After two consecutive years of a bearish run in the equities market (2018 -17.8% and 2019 -14.6%), we begin 2020 on a positive note. Interestingly, the poor performances in 2018 and 2019 came despite relatively stable currency and attractive valuations.
Going into 2020, can we realistically expect a re-pricing of assets and such currency stability? Our base case is that the currency will remain stable despite external and domestic pressures, supported by firm oil prices which will aid continued CBN FX interventions.
The year 2020 has begun on a positive note with the ASI returning +9.8% ytd. The question on the minds of most investors remains the sustainability of this rally till the end of the year. While we don’t rule out the possibility of Nigerian equities posting another negative return this year, technical analysis of market trends and the current policy environment points to a greater probability of a positive close.
Following CBN’s announcement barring non-banking corporates as well as individuals from accessing the OMO market, increased liquidity in the secondary debt market, as well as auctions, has since sent yields crashing. There has been a sharp decline in Nigerian Treasury Bills rate at the primary market auction over a three-month period from 12.94% before the announcement was made to 5.1% at the last auction.
We believe key institutional investors with trillions of debt assets maturing in 2020 will be searching for alternative investment opportunities given negative real returns on debt and money market instruments. Thus, we expect some of these funds to filter into the equities market.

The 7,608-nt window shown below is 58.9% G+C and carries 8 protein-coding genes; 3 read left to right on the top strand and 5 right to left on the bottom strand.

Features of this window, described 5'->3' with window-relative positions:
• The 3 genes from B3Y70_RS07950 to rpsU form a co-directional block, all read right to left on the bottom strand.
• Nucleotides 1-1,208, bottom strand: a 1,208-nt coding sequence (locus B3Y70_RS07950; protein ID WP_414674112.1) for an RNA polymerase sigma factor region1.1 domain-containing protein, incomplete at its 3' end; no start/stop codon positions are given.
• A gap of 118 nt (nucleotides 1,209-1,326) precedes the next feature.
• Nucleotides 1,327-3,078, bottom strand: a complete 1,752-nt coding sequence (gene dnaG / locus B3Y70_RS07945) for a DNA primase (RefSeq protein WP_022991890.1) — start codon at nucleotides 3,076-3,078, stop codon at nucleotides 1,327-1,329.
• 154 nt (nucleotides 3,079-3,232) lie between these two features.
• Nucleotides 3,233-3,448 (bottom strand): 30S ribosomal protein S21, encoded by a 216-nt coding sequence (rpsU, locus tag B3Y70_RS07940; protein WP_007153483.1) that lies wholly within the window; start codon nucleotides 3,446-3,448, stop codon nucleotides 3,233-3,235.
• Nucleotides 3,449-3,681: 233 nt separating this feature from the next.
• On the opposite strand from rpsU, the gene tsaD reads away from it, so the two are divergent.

Valuations also remain compelling. Across Emerging Markets (EMs) and Frontier Markets (FMs), Nigerian equities remain unarguably the cheapest judging by trailing PE ratio. The ASI had a PE ratio of 7.1x compared to MSCI EM and MSCI FM of 15.4x and 10.6x respectively. African peers like South Africa, Egypt and Morocco traded at trailing PE ratios of 15.7x, 11.8x, and 21.1x respectively.
In our view, the key determinants of Nigerian capital markets remain oil price, the smooth running of the banking system, and the health of the economy. Asides global risk, a major risk facing Nigerian capital markets in 2020 stem from recent policies of the CBN and their possible negative impact on banking sector profits. Oil price risk and in effect currency risk stands out as an extraneous factor that could deteriorate, hence, a sharp fall in the oil price would have negative implications.
That said, considering the selloff witnessed in 2019, we believe valuations of many stocks remain attractive. Within our coverage universe, we have Buy ratings on UBA, Access, Zenith, Guaranty Trust Bank, FBNH, Fidelity, Stanbic IBTC, Sterling Bank, Dangote Cement, WAPCO, UACN, MTNN and Flourmills. Essentially, we anticipate that a rebound in market performance will lead to a re-rate of these stocks.
With the major global central banks likely to maintain an accommodative monetary stance in 2020, risks of severe capital flight is significantly subdued. Furthermore, tensions in oil-producing countries coupled with OPEC+ cuts should support FX earnings.
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